I was driving to work this morning when something felt different. I had the 17-minute drive to figure it out and as I walked into my office, I put my finger on it: this is my first August not on a college campus in 11 years. No students to lead countless icebreakers with, no training materials to diligently prepare, no welcome events to coordinate.
I watch the tweets fly by, the frantic facebook posts, the thoughtful blogs about making the most of this year. In my turn of career to working with fraternity and sorority association clients, I found my busy season to actually be the summer that is quickly coming to an end. Lots of travel, curriculum writing, meeting preparation. It was at odds with my previous experience. And it didn’t feel good or bad. It just is.
But I look back at my Augusts fondly, missing the frenzy, the smell of Texas Marker ink throughout residence hall lounges, the parent phone calls of which materials to purchase to hang things on the walls, the RA anxieties, the gloriously long and fulfilling days. Don’t worry – I’ll get my fill of welcoming and closing at three major conferences this year where I have a responsibility of some form or another. I’ll trade thousands of phone calls over the academic months to 30,000 airline miles by the end of the year. There are trade-offs with career changes and while I have not found myself missing carrying a duty phone for one second, it doesn’t make me look back on those August days any less fondly. It was my higher ed new year.
So it’s my hope that in the flurry of preparing your halls, decorating student unions, training your student staff, working many, many nights and many, many weekends, that you’ll be able to look back at these moments not with frustration but with fondness.
While nearly half-way there, I have a few pieces of advice I’ve utilized in my Augusts past:
1. Take a day for you. Before it gets crazy. I am a full believer in the spa day, but it can look like whatever you want it to be for you. I would take a day off during the week prior to RAs arriving to enjoy a quiet morning by myself, go to my favorite spa, get a massage, spend time with friends, and recharge a bit. The beauty of the academic cycle is that it is cyclical! You know what’s coming. Be smarter than the stress.
2. You have all year to bond. Yes, you and your student staff will be so excited to see each other. But to meet students’ needs and do your best work recognize when it is important and helpful to be present and when it may be a disservice to you and your staff to stay up late. Yes, they may bond without you and that is completely okay. I’m notorious for my perpetual FMS syndrome (‘Fraid of Missin’ Somethin’) but no one said you have to be on 24/7. Take the breaks where they come and set an example of healthy balance between training/prep and all that is happening outside of the campus bubble.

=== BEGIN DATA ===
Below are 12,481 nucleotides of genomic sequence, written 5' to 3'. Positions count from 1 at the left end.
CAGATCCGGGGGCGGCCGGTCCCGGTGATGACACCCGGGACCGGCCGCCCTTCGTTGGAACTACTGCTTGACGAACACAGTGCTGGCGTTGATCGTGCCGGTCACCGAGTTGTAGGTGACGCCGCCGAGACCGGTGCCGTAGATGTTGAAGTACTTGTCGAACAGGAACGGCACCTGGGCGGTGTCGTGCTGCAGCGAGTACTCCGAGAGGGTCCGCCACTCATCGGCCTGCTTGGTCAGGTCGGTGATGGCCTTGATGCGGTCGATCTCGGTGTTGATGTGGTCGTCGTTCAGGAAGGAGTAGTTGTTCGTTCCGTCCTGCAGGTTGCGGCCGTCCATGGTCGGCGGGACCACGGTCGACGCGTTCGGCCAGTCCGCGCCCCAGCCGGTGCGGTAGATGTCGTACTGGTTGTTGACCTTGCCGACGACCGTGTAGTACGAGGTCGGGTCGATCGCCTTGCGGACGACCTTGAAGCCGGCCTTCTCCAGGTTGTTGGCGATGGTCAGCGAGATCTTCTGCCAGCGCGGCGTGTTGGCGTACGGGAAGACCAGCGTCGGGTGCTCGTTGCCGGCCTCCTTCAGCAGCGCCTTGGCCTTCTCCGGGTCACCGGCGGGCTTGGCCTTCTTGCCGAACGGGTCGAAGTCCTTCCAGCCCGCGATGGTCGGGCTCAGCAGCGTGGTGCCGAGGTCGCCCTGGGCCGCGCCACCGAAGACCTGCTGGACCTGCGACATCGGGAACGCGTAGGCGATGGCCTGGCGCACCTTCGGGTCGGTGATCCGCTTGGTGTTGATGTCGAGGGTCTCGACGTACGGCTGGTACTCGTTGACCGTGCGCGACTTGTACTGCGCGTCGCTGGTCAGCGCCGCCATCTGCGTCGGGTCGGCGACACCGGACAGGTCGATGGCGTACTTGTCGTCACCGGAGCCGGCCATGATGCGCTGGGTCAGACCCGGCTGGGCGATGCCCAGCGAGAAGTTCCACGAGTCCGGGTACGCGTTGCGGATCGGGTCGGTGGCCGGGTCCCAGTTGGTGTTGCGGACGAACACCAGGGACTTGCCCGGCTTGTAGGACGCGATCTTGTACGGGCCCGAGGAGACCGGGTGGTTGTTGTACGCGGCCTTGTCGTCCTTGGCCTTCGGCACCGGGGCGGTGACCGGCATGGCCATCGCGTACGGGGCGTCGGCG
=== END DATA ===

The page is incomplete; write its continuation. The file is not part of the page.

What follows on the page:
3. Stock up on your favorites. Following my spa day, I would make a trip to Whole Foods, Target, and the like and pick up a few of my favorite things. The point is to not martyr yourself because no one is interested in the negativity that brings. If everyone is stressed, be the person who has got it together. For me, that included picking up fresh flowers for my apartment, my favorite snacks (and some adult beverage snacks – nothing wrong with a glass of Malbec after a long day), a new book or magazine, movie I’ve been wanting to watch, new sweats to change into after a long day, fancy bottled water (it’s a thing for me), and a stack of new stationary to write letters to friends….which leads me to:
4. Stay connected. Your friends, your circles outside of this world in August are still moving. Reach out to your student affairs friends on other campuses, send a letter to a friend, call a family member. Those around you remind you of what really matters so when something didn’t go well and you’re feeling hot and bothered, you have perspective, which is a critical point to maintaining sanity.
5. Preparation is your best friend. It took my first summer training as a hall director to figure it out, but the old adage of if you fail to prepare you prepare to fail is very true. I hated how I felt in the frenzy and it occurred to me that I only needed to experience it once this way. While much feels stressful, much remains within your control. I enjoyed a folder and basket system where I had my supplies and materials laid out and ready to go for each day. I utilized the mad curriculum skills that got me to my current job by writing out my own curriculum for the portions of training with my realm of control down to every last notecard and color of marker needed. And it felt good to just pick up and go each day so my energy could be fully present with people and not lost in the planning.
So to all my campus friends and colleagues, Happy August!
With that, my Monday playlist – five songs added to the Workout Favs playlist for starting off your week:
And a little Monday inspiration: